• Big Freedia

Music

Show: Big Freedia “For more than two decades now New Orleans has had its own indigenous strain of stripped-down, partycentric hip-hop, loosely analogous to Baltimore club or Miami bass. Bounce, like those styles, is simple, bass-driven, and relentless; it relies heavily on a tiny handful of songs for its samples and breakbeats, and the rapping is usually more call-and-response than narrative,” writes Peter Margasak. “But 12 years ago bounce headed down a path of its own when a drag queen named Katey Red took the mike at an underground club, unwittingly launching a phenomenon that’s become the face of the genre to the rest of the country. In sissy bounce, as it’s usually called (the artists don’t tend to use the term or consider their music a separate subgenre), openly gay and transgendered MCs hold court in front of all kinds of crowds without facing the kind of homophobia that’s so widely tolerated in hip-hop. Big Freedia (pronounced “Freeda”), one of the biggest stars of the style, is six foot two, gay, and identifies as female despite looking, sounding, and dressing like a man (albeit a rather fabulous one with a shock of colorfully dyed hair).” This show is the official Margaret Cho afterparty and part of the Decibelle Music & Culture Festival. From 5 till 6 PM Black Noise Productions (500 W. Cermak, suite 405) will host a dance workshop taught by one of Big Freedia’s dancers, Miss Altercation; admission is a $5-$20 suggested donation.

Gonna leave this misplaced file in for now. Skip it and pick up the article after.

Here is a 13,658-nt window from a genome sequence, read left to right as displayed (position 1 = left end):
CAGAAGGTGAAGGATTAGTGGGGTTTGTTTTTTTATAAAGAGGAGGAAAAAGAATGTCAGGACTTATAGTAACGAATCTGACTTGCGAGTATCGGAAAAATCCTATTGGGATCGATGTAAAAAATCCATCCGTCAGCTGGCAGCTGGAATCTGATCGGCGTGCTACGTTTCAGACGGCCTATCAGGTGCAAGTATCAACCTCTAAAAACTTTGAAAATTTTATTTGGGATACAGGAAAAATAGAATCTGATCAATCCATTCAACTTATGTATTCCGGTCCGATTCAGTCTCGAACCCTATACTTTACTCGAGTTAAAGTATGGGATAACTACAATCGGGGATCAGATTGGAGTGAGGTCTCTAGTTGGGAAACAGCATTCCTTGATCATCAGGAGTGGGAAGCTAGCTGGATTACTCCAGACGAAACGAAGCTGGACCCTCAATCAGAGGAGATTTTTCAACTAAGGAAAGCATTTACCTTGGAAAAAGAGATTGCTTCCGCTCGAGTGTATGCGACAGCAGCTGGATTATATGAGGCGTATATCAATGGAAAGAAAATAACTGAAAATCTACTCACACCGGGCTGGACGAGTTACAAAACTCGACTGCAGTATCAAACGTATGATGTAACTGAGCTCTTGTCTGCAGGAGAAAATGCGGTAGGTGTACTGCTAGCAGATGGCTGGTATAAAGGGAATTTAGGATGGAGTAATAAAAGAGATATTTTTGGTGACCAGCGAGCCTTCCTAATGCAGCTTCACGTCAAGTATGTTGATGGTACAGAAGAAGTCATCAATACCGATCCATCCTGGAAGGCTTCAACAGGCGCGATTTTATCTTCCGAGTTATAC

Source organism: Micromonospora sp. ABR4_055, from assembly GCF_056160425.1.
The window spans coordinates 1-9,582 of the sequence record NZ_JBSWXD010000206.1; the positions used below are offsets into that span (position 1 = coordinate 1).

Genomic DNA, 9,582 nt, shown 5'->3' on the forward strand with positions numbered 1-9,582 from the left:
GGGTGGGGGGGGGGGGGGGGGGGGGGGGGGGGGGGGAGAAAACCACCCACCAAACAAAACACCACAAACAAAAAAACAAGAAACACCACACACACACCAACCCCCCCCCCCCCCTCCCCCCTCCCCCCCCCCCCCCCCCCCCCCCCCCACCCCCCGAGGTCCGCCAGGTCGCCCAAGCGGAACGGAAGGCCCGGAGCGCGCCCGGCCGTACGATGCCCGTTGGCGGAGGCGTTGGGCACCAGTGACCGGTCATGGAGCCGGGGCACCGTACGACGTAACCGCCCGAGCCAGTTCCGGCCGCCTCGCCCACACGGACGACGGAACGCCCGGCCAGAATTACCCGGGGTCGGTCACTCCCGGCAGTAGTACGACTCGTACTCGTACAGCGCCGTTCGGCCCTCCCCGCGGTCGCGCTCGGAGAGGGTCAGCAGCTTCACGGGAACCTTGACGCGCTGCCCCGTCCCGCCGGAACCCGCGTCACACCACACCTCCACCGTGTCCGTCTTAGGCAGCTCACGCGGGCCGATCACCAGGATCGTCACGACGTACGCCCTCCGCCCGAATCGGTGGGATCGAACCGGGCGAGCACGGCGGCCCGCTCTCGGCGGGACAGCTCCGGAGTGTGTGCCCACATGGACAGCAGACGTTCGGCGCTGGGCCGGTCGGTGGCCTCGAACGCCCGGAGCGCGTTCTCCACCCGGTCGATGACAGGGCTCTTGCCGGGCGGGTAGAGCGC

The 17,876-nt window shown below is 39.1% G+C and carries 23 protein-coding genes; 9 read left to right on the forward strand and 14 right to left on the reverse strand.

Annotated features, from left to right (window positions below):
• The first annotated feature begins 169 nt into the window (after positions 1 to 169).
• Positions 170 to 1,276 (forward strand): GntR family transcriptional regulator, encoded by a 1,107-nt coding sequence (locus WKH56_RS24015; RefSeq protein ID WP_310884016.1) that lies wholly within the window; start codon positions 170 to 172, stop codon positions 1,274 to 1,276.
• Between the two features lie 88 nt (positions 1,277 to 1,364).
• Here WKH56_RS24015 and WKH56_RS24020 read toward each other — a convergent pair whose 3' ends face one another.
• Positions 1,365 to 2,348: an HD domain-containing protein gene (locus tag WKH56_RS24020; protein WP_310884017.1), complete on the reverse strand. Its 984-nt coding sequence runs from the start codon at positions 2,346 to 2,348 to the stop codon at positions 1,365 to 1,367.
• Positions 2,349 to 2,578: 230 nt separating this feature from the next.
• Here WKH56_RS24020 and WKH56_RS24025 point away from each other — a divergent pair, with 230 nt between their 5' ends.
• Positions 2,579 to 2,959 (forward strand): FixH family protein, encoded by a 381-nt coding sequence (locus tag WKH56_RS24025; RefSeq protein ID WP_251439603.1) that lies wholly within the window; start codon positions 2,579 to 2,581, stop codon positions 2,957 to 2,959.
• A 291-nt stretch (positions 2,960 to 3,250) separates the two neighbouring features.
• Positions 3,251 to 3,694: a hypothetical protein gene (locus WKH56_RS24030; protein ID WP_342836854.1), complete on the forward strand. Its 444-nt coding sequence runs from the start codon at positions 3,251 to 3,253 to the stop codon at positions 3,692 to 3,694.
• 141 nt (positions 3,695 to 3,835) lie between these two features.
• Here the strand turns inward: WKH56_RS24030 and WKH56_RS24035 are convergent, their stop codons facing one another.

10 PM, Subterranean, subt.net, 2011 W. North, 773-278-6600 or 866-468-3401, $12, $10 in advance.

Dinner: Lokal “At this slick Wicker Park restaurant and lounge, the menu features potato pierogi, golabki, borscht, kielbasa, and a few items you probably wouldn’t recognize if you didn’t grow up with a babcia cooking for you. It just happens to be radically different Polish food from the heavy, homey—but let’s face it, bland—traditional stuff,” writes Mike Sula.

1904 W. North Ave., 773-904-8113, lokalchicago.com